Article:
Dear Ben Part 2

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Tuesday, April 8, 2014

(Writer’s note: I dedicate this article to my youngest brother, Benedict, who will turn 17 on the day that this is published. I wrote the first part of the article in this column, which was published five years ago when he turned 13. The theme then was about surviving high school. For now, the theme is about college life.)

CONGRATULATIONS, dear brother! You have hurdled high school for the past four years. Another milestone has been reached and I could not agree more how mom and dad, kuya and ate are very proud of what you have achieved. I mean no offense to the Pro-K-12 but I consider you luckier for you belong to the second to the last batch of high school graduates that would immediately leap to college instead of to the ‘TESDA-centric’ senior high school.

You are now ready to enter the portals of college, so to speak. I trust that your ‘formators’ in high school have prepared you for this not only intellectually but also emotionally, morally and spiritually. After all, you are a product of a Jesuit academic institution since kindergarten thus, making you a Loyalty Awardee.


College is entirely different compared to high school in so many ways. To point one, professors and instructors would not pamper you like a baby as in high school. They would not run after you for missed homeworks, projects and quizzes.

Secondly, college is about earning a degree or profession. Expect that you will not have the same classmates for all your subjects. Your high school friends who will be studying courses different from yours will have subjects that you don’t have and vice versa.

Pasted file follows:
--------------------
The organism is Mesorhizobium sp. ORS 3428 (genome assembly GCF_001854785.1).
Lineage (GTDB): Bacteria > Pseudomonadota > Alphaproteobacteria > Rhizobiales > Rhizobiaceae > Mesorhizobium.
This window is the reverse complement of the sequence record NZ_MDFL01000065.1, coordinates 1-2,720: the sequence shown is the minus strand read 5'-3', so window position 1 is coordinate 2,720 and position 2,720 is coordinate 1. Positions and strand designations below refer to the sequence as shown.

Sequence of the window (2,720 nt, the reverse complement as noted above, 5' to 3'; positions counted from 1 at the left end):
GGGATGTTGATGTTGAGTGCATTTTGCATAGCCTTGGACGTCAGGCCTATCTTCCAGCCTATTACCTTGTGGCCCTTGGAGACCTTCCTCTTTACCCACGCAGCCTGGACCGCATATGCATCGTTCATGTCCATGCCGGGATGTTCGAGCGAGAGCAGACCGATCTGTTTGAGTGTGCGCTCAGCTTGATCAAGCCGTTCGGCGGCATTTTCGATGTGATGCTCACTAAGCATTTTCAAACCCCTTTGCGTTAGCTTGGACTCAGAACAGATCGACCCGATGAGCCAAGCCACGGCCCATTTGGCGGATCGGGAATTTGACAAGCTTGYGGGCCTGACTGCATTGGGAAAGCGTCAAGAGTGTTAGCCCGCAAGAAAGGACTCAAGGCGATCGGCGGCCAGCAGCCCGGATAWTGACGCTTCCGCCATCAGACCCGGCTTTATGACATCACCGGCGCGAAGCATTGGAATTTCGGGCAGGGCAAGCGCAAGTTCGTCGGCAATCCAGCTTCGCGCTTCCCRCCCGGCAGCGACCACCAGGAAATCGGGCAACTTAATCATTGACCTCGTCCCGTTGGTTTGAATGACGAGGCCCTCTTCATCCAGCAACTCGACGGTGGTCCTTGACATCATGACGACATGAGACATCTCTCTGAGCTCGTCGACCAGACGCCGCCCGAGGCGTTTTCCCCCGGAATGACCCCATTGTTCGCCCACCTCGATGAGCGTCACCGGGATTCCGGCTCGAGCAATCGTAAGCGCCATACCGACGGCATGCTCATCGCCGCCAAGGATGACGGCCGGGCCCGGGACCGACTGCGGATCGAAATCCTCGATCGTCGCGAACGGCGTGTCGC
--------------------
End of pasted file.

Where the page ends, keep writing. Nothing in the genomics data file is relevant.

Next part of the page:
In another instance, you will also meet people from different walks of life. You will stumble across working students and those who have been blessed with silver spoons: extremes when we talk about the demography of the students especially in the university where you wish to study.

Mom and dad have told me that you intend to take up a bachelor’s degree in Agriculture majoring in agricultural economics. Wow! You need all the endurance you could get. I did a little research of my own and I found that such a degree is a four-year course with a licensure exam. You will have subjects about animal science and husbandry, crop science, a little chemistry and a ton of statistics, algebra and other branches of mathematics since your desired degree is also about numbers -- economics.

You have to be assertive if you want to finish your degree on time. Be wary for there are also those who do not finish their schooling on time because of wedlock. Thankfully, you are a dude. Unfortunately, dudes in our family are undeniably attractive (pun unintended) and I hope you’d keep distance from temptations that are ever a reality in this generation.

The key to surviving college is time management. You may engage in extra-curricular activities if you desire but always prioritize your academics, which are the very reasons for your existence in college.

Likewise, carry yourself very well by acting your age. This is quite a dilemma shared by most instructors in colleges or universities. There are freshmen students who had not gotten well in their heads that they are already in college: they run in hallways, screaming, making boisterous laughter that disturbs other classes. Worse, there are some who still engage in fistfights over matters that could have been dealt with by simple talking: so much high school! I hope you do not become part of their statistics.

And may I reiterate, since I have mentioned this in my column for you four years ago, that you need to choose your crowd. They could either make you or break you so stay away from bad company.

I can only say much from my personal experiences in college. The rest is all yours to discover.

Always remember, mom, dad, kuya, ate and I are here for you. We love you Ben!

Kuya Pid.

Published in the Sun.Star Cagayan de Oro newspaper on April 08, 2014.


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